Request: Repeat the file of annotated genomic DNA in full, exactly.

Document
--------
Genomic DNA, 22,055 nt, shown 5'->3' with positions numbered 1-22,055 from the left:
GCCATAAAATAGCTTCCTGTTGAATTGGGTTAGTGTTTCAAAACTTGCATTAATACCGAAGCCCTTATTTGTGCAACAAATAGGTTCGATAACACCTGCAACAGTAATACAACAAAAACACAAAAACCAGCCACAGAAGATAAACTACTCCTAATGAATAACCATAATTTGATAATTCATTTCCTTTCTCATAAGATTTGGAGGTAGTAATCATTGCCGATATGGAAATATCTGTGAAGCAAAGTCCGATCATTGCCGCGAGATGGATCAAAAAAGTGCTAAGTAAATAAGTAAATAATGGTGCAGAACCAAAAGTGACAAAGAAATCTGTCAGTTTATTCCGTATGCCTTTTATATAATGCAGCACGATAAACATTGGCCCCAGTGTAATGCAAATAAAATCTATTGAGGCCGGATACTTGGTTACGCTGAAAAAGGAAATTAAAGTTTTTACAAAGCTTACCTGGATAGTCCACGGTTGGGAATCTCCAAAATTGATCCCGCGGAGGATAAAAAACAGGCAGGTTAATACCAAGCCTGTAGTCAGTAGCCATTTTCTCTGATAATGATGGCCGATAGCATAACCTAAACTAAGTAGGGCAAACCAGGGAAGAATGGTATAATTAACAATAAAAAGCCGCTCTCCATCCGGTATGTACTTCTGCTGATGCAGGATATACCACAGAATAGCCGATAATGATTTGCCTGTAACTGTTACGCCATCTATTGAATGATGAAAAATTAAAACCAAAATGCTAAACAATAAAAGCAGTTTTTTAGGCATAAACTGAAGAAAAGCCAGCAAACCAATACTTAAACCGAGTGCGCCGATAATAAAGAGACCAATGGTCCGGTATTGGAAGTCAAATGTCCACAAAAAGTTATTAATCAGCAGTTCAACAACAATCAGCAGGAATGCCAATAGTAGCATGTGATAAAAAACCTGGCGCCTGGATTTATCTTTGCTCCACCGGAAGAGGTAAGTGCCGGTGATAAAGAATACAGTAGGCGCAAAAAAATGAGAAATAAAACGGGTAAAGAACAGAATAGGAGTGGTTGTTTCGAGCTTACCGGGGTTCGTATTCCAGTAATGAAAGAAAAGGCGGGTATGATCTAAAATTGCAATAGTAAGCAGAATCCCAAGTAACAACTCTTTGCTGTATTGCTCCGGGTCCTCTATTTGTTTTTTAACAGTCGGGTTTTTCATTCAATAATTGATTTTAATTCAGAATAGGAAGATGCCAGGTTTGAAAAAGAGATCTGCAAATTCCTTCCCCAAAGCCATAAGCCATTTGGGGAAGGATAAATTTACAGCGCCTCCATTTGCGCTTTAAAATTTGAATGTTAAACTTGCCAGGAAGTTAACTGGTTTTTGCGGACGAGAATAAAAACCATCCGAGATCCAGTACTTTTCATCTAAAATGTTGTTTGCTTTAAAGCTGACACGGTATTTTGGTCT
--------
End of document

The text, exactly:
Genomic DNA, 22,055 nt, shown 5'->3' with positions numbered 1-22,055 from the left:
GCCATAAAATAGCTTCCTGTTGAATTGGGTTAGTGTTTCAAAACTTGCATTAATACCGAAGCCCTTATTTGTGCAACAAATAGGTTCGATAACACCTGCAACAGTAATACAACAAAAACACAAAAACCAGCCACAGAAGATAAACTACTCCTAATGAATAACCATAATTTGATAATTCATTTCCTTTCTCATAAGATTTGGAGGTAGTAATCATTGCCGATATGGAAATATCTGTGAAGCAAAGTCCGATCATTGCCGCGAGATGGATCAAAAAAGTGCTAAGTAAATAAGTAAATAATGGTGCAGAACCAAAAGTGACAAAGAAATCTGTCAGTTTATTCCGTATGCCTTTTATATAATGCAGCACGATAAACATTGGCCCCAGTGTAATGCAAATAAAATCTATTGAGGCCGGATACTTGGTTACGCTGAAAAAGGAAATTAAAGTTTTTACAAAGCTTACCTGGATAGTCCACGGTTGGGAATCTCCAAAATTGATCCCGCGGAGGATAAAAAACAGGCAGGTTAATACCAAGCCTGTAGTCAGTAGCCATTTTCTCTGATAATGATGGCCGATAGCATAACCTAAACTAAGTAGGGCAAACCAGGGAAGAATGGTATAATTAACAATAAAAAGCCGCTCTCCATCCGGTATGTACTTCTGCTGATGCAGGATATACCACAGAATAGCCGATAATGATTTGCCTGTAACTGTTACGCCATCTATTGAATGATGAAAAATTAAAACCAAAATGCTAAACAATAAAAGCAGTTTTTTAGGCATAAACTGAAGAAAAGCCAGCAAACCAATACTTAAACCGAGTGCGCCGATAATAAAGAGACCAATGGTCCGGTATTGGAAGTCAAATGTCCACAAAAAGTTATTAATCAGCAGTTCAACAACAATCAGCAGGAATGCCAATAGTAGCATGTGATAAAAAACCTGGCGCCTGGATTTATCTTTGCTCCACCGGAAGAGGTAAGTGCCGGTGATAAAGAATACAGTAGGCGCAAAAAAATGAGAAATAAAACGGGTAAAGAACAGAATAGGAGTGGTTGTTTCGAGCTTACCGGGGTTCGTATTCCAGTAATGAAAGAAAAGGCGGGTATGATCTAAAATTGCAATAGTAAGCAGAATCCCAAGTAACAACTCTTTGCTGTATTGCTCCGGGTCCTCTATTTGTTTTTTAACAGTCGGGTTTTTCATTCAATAATTGATTTTAATTCAGAATAGGAAGATGCCAGGTTTGAAAAAGAGATCTGCAAATTCCTTCCCCAAAGCCATAAGCCATTTGGGGAAGGATAAATTTACAGCGCCTCCATTTGCGCTTTAAAATTTGAATGTTAAACTTGCCAGGAAGTTAACTGGTTTTTGCGGACGAGAATAAAAACCATCCGAGATCCAGTACTTTTCATCTAAAATGTTGTTTGCTTTAAAGCTGACACGGTATTTTGGTCT